TG: I believe you must own what you have. You must own it—that’s what this fellowship has done for me. Being a Black person and always trying to prove I’m smart because of my position in culture, knowing how people perceive me, smiling a little more and being a little more gentle so they won’t think I’m going to be intimidating. I mean, that’s how I was raised to survive, because of the milieu that I grew up with in the ’50s and ’60s.
For the most part, people will see the negative, project the negative. I don’t mean giving a full-on smile, I just mean I have this relaxed pleasantness that’s quite practiced. Even if I’m annoyed, I just take a breath and smile—a slight air of pleasantness on the edges of my mouth to project gentleness—because if I’m not relaxed, then I’m a screen they can project anything they want on to, and nine times out of ten, it’s going to be fear. If I do that [smiles], then their read of me and the semiotics I’m transmitting change, and the screen on which they project their own ideas about me is altered.
SN: When did you feel like you had to start doing that, your whole life?
TG: That’s how I grew up, in a time where my parents told me how much adversity there was going to be, how unfair it was going to be. And you can’t be angry. Not that you can’t be angry, but you can’t show it. You don’t want to have this negative attitude. You want to be pleasant because if you have an attitude about all the inequities that you’re going to encounter, you’re not going to survive. You must acknowledge the inequities and then move forward.
I was shooting a job in Texas and I had a white assistant. The client kept on asking him, “Do you want this, or should I wear this, or should I have this?” He kept saying, “Ask the photographer. I’m just the assistant.” But this white Texan kept asking my white assistant, even though nothing’s going to happen on set without my approval.
SN: Can you talk about your decision-making when combining images shot in Africa with outer space imagery and your photographic archives, in relationship to the Black body in a global context?
TG: If you reconstruct your question, you will receive the answer [laughs]. I’m actually using all of these things to reposition the Black body in global context—but as cosmic beings, not limited to human beings. We came from stardust, and we forget that we’re more than just humans. We’re stardust. We’re cosmic creatures. I don’t mean that in the ephemeral, hippie, LSD way—I mean that as straight-up science. So, if we can think of ourselves more broadly than human subjects, maybe we’ll start thinking of the ecological consequences that we bring upon ourselves. Maybe we’ll start thinking of ourselves in a greater historical context.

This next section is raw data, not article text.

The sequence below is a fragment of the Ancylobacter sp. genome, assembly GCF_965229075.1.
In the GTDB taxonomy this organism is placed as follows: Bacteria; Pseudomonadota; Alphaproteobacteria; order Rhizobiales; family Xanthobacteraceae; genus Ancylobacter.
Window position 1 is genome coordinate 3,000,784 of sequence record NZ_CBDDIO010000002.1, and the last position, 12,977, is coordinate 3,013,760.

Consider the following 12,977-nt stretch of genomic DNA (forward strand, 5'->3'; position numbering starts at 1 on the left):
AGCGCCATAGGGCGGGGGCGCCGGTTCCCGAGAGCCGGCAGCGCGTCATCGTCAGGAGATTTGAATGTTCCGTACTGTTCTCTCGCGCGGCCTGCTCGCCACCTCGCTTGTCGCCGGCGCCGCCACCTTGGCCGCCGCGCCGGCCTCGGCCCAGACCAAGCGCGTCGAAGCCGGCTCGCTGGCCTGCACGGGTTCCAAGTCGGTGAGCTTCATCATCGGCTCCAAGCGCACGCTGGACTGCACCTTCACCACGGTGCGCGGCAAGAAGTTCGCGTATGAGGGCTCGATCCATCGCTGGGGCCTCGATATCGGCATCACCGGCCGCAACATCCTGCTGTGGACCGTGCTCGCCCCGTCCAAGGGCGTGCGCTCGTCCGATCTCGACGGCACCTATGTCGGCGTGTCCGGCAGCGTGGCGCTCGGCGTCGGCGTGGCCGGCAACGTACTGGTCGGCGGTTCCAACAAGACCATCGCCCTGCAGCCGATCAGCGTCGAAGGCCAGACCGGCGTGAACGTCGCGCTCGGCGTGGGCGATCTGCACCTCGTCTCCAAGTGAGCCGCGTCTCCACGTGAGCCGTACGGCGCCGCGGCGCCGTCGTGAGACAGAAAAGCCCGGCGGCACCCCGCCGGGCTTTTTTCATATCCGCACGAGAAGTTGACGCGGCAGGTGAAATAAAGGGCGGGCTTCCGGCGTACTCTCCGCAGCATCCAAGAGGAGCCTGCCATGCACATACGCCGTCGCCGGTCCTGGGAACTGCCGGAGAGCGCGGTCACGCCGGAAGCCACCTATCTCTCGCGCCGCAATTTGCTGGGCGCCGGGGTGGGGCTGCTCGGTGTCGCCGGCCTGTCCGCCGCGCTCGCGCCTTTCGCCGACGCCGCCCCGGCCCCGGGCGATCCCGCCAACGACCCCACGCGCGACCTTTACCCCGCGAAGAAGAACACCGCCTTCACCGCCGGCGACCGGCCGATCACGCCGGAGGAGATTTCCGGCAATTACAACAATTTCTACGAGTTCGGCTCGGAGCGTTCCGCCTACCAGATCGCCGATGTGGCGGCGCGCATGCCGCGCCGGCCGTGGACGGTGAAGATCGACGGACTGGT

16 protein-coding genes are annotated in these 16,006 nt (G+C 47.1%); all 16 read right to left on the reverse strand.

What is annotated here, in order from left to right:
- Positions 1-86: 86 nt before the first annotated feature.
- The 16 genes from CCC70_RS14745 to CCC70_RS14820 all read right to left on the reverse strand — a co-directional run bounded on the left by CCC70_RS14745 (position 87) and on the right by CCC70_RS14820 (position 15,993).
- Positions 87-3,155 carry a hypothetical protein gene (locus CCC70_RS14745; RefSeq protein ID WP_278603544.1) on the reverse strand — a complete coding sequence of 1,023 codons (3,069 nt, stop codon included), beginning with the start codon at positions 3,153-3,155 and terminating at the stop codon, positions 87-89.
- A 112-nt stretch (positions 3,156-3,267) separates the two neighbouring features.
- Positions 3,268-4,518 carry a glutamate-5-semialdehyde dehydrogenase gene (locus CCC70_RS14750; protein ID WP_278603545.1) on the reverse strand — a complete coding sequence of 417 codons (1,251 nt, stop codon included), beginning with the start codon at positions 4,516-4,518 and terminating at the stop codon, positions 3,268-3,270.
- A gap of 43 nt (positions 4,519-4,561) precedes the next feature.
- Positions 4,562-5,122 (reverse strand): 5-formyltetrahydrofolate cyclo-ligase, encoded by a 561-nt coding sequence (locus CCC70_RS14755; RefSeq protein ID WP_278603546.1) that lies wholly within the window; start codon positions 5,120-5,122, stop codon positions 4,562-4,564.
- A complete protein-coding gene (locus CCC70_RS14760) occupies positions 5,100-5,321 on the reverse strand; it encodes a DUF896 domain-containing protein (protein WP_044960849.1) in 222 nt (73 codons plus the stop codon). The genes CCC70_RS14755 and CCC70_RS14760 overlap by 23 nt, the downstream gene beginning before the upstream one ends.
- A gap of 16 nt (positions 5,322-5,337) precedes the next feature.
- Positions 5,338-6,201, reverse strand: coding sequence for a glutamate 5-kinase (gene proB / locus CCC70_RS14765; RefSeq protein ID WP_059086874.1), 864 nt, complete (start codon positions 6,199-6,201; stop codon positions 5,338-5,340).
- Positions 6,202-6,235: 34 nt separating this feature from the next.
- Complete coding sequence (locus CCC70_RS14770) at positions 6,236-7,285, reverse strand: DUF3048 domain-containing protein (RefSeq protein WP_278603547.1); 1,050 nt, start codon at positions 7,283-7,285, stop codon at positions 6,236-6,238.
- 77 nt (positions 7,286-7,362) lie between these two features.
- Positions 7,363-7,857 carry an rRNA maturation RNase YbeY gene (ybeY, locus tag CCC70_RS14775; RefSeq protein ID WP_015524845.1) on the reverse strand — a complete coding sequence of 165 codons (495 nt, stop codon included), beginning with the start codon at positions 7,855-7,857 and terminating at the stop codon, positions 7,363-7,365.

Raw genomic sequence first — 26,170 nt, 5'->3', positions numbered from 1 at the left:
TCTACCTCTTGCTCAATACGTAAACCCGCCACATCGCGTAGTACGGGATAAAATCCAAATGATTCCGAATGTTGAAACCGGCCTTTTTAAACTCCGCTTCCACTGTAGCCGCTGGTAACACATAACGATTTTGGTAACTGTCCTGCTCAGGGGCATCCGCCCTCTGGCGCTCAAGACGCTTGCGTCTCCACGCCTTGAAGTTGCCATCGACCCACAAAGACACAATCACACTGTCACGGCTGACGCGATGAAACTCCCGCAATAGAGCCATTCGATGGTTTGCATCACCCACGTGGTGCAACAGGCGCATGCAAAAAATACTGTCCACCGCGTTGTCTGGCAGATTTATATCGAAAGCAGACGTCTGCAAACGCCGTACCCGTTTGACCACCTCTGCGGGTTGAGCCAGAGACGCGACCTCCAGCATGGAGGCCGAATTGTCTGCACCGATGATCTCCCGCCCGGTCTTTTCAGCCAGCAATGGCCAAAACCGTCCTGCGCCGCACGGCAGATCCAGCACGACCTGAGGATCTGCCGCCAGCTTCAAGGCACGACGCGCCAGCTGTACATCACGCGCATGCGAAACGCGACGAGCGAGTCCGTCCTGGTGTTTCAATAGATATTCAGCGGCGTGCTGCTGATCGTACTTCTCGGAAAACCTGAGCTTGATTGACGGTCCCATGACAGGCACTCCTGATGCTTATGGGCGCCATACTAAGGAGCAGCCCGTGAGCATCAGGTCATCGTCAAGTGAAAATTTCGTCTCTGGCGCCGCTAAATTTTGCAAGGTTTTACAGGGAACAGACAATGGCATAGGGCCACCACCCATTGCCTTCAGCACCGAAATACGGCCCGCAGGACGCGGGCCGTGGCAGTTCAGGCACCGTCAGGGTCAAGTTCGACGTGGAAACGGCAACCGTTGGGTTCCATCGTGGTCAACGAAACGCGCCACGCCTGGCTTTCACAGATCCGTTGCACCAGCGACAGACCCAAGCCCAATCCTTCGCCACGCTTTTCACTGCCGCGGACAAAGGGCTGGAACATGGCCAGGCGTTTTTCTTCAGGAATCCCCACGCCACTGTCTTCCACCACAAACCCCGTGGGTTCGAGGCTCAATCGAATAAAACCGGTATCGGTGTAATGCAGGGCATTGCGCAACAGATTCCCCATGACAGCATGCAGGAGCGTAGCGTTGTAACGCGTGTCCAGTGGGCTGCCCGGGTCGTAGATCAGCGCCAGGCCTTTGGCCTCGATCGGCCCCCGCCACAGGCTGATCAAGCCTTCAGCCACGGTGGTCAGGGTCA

SN: Yes, you’re very eloquent in how you think and talk about your work, which I find makes me wonder how we can best do that when we are not from the dominant culture? Isn’t this eloquence a sign of privilege?
TG: Well, I’m not going to limit my power. I’m not going to limit my imagination. Because in my artmaking I can imagine without any limits. I’m also not going to limit the possibility that this will spark an idea in someone else’s head who has the wherewithal to act, to make, to contribute, to change. To me, I’m a cog in a very complex machine. The wings of a butterfly flapping can affect a tornado, that proverb. It’s like my son—I introduced him to Howard Zinn’s A People’s History of The United States when he was fifteen. He got the right book at the right time. He sees the government for what it is, sees capitalism—especially late stage capitalism—for what it is. Just by leaving a book around and saying, “Hey, you should read this sometime” and walking away.